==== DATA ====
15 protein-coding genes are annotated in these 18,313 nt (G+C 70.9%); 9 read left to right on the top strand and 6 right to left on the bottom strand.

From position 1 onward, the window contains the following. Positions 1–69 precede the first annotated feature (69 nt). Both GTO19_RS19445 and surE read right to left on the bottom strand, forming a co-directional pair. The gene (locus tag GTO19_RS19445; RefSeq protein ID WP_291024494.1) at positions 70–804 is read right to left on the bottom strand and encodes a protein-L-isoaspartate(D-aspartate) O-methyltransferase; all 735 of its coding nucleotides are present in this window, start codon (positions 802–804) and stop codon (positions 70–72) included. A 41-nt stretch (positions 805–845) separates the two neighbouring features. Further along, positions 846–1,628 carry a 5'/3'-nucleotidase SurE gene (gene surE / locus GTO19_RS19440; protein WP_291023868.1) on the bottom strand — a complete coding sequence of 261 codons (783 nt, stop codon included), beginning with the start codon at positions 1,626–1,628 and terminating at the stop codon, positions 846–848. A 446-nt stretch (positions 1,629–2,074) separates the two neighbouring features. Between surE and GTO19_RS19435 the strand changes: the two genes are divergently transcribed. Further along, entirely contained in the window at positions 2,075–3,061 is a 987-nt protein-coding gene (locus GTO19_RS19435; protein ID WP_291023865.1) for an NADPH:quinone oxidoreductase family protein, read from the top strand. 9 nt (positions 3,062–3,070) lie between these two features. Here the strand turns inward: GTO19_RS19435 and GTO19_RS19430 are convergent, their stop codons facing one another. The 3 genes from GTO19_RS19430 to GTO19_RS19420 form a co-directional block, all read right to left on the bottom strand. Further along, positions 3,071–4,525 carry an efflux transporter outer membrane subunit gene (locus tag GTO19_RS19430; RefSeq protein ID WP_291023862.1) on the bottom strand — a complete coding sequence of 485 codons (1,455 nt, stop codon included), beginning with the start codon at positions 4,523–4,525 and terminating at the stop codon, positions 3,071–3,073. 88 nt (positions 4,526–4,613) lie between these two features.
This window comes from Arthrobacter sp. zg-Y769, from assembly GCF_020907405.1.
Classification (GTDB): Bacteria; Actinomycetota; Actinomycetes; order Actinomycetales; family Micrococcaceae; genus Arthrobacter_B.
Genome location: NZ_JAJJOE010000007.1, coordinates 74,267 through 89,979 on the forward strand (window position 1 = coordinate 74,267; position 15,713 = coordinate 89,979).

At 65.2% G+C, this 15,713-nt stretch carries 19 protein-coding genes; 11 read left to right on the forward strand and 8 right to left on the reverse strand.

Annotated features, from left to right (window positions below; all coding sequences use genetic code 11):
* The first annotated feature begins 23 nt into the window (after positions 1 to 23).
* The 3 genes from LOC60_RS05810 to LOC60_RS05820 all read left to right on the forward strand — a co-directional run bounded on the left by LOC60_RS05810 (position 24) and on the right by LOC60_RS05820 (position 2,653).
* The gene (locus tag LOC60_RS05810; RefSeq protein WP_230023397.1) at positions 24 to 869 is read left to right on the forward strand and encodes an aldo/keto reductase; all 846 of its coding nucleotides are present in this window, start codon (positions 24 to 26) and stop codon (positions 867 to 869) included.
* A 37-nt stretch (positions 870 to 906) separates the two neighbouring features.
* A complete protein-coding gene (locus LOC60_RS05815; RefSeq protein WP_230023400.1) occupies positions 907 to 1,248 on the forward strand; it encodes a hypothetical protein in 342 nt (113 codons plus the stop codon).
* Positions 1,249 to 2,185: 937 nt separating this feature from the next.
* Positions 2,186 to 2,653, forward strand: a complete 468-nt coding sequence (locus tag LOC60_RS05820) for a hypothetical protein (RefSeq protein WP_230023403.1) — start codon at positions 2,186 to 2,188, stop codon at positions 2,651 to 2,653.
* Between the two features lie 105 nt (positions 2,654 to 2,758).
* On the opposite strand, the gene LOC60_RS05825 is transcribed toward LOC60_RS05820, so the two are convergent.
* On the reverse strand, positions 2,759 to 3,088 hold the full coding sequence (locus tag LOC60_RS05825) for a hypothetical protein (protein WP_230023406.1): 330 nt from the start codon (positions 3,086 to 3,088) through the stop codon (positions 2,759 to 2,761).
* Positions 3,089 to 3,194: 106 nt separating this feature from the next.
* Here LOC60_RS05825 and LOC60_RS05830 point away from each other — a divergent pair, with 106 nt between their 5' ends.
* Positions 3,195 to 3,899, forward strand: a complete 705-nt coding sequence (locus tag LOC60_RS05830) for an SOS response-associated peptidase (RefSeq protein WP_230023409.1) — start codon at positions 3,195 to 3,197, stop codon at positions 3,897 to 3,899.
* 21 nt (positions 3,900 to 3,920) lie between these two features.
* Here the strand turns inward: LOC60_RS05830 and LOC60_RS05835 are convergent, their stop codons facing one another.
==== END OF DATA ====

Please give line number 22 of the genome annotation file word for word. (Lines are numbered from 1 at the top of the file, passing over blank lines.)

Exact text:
* Here the strand turns inward: LOC60_RS05830 and LOC60_RS05835 are convergent, their stop codons facing one another.